It’s possible, says one expert in Thailand.
But a look at water levels in Thailand’s dams reveals that they seem to have plenty of capacity at this point.
A story in today’s Bangkok Post says:
Bangkok is at risk of flooding from heavy downpours caused by an unusually lengthy monsoon trough period and an imminent storm early next month, an expert has warned.
Run-off from the North, which last year left parts of the capital submerged, will only worsen the flooding because the real threat this year is rain that may overwhelm the current inadequate drainage system in the capital, said Thanawat Charupongsakul, a disaster and geographic expert at Geology Department of Faculty of Science, Chulalongkorn University, yesterday.
The city has so far not released enough water from canals to the extent done back in 2006 when canals were left with plenty of capacity to hold floodwater, he said.
“To make things worse, City Hall has still not stopped quarrelling with the government over flood management,” he said.
(Indeed, during my reporting on last year’s inundation, some experts told me that a major problem was a lack of coordination between government agencies.)
Mr Thanawat is most worried about October because that is when run-off from the North and high tides increase the water level in the Chao Phraya River.
The city’s river embankment is about 2.5m above mean sea level, but provinces upstream, especially those with industrial estates, have built and increased the heights of their levees and flood walls, so the run-off will be blocked and eventually move toward Bangkok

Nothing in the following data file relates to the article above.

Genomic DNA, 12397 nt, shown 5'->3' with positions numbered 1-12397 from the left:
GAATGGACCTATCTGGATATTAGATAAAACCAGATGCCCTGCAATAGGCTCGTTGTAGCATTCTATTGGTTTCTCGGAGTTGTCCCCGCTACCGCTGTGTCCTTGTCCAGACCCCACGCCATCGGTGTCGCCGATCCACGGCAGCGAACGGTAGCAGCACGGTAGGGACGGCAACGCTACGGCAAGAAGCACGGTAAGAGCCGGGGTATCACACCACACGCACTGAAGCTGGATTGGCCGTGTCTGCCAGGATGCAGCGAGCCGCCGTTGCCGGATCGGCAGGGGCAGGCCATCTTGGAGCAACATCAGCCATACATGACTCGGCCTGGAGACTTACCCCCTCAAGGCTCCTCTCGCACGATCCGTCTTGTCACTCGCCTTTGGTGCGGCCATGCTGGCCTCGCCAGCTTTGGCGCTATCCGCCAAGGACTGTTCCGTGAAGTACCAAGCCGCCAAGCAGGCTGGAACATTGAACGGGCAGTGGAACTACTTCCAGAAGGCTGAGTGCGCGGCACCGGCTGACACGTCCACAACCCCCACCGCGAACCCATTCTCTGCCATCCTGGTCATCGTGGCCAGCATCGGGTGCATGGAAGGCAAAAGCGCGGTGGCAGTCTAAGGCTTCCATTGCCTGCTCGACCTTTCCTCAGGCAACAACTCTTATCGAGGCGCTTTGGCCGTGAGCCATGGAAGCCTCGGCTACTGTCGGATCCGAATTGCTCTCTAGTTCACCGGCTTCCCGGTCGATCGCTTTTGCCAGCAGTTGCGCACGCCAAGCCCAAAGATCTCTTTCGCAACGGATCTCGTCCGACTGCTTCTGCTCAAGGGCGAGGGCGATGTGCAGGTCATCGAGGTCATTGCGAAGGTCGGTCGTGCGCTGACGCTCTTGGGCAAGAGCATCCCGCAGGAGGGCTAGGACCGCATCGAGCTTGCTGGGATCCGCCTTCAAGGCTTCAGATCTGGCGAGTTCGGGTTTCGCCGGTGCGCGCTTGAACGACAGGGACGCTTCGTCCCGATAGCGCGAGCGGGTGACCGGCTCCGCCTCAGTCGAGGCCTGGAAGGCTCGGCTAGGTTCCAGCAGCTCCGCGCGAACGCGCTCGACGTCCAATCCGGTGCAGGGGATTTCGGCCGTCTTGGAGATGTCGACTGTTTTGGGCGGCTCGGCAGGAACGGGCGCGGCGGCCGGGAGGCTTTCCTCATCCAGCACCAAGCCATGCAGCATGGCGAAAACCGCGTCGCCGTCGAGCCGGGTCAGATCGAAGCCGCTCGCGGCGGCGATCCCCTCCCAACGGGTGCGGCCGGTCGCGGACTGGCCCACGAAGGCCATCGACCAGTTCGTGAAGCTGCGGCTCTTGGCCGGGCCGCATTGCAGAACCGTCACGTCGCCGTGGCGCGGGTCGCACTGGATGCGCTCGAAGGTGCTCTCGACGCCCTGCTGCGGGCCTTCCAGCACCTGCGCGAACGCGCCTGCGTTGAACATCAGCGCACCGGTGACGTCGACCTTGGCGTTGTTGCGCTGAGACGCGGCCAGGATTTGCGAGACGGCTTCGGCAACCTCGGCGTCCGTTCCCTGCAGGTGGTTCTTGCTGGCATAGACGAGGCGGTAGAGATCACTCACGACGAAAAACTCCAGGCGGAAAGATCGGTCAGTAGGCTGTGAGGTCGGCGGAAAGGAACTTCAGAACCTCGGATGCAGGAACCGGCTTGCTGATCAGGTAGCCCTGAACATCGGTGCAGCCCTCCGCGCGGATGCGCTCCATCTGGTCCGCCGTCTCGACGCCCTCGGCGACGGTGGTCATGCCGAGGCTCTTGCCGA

I understand that substantial work has, in fact, been done to fortify flood defenses around some industrial estates. So it makes sense that areas farther downstream could be at risk as water is displaced.
Meanwhile, Bangkok Pundit has an extensive post today on water levels in Thailand’s various dams.
(Some say a problem in 2011 was that not enough water had been discharged from such dams earlier in the year, meaning they were largely full when the heavy rains started and could not be used to retain excess water.)
Simply put, while we still need to keep an eye on heavy rainfall which can cause flash floods, we don’t have the level of water entering the river system from the North and the Central regions that we did last year. Until this happens (which BP thinks is still very unlikely for this year), the risk of severe flooding is very low.
Ultimately, water management is a complex issue. But Bangkok drainage mechanisms, coordination among agencies, and water levels in dams seem to be key components.
(Bangkok Post link via @kmorit.)